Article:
In essence, the government's position is that the metadata project reported by the CBC did take place, that its purpose was to develop targeting and analysis techniques that are in fact now being used operationally by CSEC, and that the collection, analysis, use, and retention of Canadian metadata is a normal part of CSEC's operations, necessary to those operations, and entirely legal. Officials also insist, however, that CSEC does not use the data to target Canadians for foreign intelligence purposes. The impression left was that the collection of Canadian metadata is extensive and may be close to all-encompassing, but no figures were provided, and officials also declined to disclose the retention period for the data. There was no discussion of the degree to which CSIS and the RCMP may have access to CSEC's metadata files (or the extent to which they may have their own files), and no discussion of whether or not CSIS and the RCMP require judicial warrants in order to use metadata in their investigations involving Canadians and/or to seek CSEC's assistance in utilizing that data. There was also no discussion of the extent to which Canadian metadata can be accessed by CSEC's Five Eyes allies or what controls may be in place on the use of that data.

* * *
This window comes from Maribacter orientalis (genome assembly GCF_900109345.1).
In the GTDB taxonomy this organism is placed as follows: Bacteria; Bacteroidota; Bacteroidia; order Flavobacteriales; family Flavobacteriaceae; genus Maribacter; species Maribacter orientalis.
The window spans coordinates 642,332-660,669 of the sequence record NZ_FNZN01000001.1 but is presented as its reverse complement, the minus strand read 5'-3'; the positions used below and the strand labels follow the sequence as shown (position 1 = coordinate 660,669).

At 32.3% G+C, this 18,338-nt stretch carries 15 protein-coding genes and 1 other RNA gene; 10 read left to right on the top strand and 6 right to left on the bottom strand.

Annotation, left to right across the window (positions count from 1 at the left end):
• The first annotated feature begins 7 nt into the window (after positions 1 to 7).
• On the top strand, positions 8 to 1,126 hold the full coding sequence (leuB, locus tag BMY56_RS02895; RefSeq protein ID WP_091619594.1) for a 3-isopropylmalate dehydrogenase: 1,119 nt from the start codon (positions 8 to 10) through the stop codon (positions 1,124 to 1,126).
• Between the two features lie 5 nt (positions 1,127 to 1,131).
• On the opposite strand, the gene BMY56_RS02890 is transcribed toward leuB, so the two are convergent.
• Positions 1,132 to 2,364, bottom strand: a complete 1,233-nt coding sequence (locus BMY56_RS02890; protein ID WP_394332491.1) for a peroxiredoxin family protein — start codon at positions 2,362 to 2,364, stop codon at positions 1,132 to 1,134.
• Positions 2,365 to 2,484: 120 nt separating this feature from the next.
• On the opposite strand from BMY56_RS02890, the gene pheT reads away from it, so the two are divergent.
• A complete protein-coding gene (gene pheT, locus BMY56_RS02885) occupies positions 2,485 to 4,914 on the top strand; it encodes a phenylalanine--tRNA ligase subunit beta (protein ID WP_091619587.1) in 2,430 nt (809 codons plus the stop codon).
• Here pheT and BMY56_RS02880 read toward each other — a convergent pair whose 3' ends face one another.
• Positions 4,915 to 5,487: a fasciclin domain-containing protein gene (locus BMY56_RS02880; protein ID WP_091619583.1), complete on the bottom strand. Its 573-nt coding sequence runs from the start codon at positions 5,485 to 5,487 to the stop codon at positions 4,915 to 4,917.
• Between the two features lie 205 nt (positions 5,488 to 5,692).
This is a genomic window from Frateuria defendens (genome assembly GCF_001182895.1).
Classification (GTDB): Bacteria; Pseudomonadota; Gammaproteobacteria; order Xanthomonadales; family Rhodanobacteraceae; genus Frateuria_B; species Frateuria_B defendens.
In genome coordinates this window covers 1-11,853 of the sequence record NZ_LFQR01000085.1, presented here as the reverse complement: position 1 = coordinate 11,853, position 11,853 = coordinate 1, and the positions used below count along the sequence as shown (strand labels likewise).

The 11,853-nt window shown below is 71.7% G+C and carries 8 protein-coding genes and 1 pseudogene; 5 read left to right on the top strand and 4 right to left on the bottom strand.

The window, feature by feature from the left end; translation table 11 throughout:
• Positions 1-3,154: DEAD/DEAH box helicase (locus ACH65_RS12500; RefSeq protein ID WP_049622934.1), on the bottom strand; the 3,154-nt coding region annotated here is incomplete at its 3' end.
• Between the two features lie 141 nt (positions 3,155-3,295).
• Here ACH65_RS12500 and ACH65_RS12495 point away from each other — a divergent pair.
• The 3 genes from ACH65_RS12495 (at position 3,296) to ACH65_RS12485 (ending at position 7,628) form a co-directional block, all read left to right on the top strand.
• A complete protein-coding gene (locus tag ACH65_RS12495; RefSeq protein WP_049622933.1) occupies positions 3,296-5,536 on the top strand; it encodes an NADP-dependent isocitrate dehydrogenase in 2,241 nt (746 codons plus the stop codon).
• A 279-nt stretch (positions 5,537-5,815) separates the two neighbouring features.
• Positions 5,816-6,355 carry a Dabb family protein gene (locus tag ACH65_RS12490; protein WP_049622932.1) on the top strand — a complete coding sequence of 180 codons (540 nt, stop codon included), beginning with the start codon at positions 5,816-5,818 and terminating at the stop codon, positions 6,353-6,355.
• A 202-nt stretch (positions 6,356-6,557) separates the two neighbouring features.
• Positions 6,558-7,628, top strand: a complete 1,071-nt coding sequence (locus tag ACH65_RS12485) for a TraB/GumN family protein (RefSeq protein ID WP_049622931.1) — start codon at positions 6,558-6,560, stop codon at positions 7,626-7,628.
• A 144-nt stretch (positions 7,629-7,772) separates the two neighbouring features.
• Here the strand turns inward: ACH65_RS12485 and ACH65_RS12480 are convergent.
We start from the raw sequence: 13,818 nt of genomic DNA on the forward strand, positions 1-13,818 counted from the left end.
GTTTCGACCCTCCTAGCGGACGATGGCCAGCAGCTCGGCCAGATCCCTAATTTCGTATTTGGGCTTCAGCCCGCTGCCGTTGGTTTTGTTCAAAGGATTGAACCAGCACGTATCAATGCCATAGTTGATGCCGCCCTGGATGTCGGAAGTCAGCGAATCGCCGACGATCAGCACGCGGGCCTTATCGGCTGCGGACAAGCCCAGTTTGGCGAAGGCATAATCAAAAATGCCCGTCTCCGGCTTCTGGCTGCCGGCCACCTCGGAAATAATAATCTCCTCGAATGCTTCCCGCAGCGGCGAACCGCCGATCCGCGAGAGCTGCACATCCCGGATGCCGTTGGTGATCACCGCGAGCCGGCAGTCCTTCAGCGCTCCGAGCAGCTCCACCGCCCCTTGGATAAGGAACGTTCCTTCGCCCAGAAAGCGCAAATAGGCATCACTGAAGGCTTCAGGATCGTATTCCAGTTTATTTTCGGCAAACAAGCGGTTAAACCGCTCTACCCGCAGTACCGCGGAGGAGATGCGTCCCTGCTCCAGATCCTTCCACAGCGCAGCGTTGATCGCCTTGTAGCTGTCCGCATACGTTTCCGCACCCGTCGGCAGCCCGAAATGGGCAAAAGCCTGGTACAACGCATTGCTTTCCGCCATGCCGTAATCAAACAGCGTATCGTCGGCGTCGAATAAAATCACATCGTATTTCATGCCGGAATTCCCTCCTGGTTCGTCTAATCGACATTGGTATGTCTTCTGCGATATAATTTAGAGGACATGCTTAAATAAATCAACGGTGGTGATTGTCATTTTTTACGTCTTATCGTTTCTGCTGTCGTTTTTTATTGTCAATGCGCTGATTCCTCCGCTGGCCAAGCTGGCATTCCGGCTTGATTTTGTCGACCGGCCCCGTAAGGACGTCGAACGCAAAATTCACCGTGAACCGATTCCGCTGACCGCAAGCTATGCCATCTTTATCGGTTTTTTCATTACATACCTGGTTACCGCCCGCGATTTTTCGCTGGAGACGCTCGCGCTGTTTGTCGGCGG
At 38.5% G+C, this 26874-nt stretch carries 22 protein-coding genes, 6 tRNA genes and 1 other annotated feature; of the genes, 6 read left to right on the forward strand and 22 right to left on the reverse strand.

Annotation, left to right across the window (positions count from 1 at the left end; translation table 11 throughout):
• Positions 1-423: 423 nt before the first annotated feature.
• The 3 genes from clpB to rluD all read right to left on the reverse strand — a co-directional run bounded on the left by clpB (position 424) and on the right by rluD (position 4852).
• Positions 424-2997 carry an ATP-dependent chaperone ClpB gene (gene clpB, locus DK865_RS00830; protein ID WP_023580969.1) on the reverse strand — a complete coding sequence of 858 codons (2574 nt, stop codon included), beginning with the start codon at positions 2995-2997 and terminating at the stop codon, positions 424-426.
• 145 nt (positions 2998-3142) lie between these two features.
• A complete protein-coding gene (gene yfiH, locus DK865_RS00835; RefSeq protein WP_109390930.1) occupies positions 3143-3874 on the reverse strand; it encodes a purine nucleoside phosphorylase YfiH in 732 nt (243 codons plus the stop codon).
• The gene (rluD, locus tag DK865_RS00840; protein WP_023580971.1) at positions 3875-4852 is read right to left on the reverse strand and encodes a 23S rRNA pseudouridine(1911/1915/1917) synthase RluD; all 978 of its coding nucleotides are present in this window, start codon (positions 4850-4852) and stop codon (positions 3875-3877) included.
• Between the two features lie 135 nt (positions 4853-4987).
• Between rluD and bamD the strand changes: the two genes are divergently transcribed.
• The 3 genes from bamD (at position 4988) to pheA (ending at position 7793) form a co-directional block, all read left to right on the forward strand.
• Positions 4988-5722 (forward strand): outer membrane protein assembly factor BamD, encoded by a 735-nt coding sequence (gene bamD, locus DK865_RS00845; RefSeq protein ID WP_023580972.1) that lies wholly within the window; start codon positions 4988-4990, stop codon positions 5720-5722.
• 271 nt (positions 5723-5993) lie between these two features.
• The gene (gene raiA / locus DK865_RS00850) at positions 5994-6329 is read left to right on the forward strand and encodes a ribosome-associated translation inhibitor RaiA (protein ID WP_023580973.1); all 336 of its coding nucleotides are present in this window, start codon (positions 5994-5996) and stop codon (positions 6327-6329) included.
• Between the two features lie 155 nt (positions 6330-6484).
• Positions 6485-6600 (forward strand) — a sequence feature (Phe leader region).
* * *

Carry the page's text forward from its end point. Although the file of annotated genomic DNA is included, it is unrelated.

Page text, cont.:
Good coverage by the Globe here:

Colin Freeze, "Nothing wrong with monitoring airport wi-fi, Harper security adviser says," Globe and Mail, 3 February 2014

Additional coverage:

- Laura Payton, "Spy agencies, prime minister's adviser defend metadata collection," CBC News, 3 February 2014
- "CSEC Not Spying On Canadians, Head Of Eavesdropping Agency Says," Canadian Press, 3 February 2014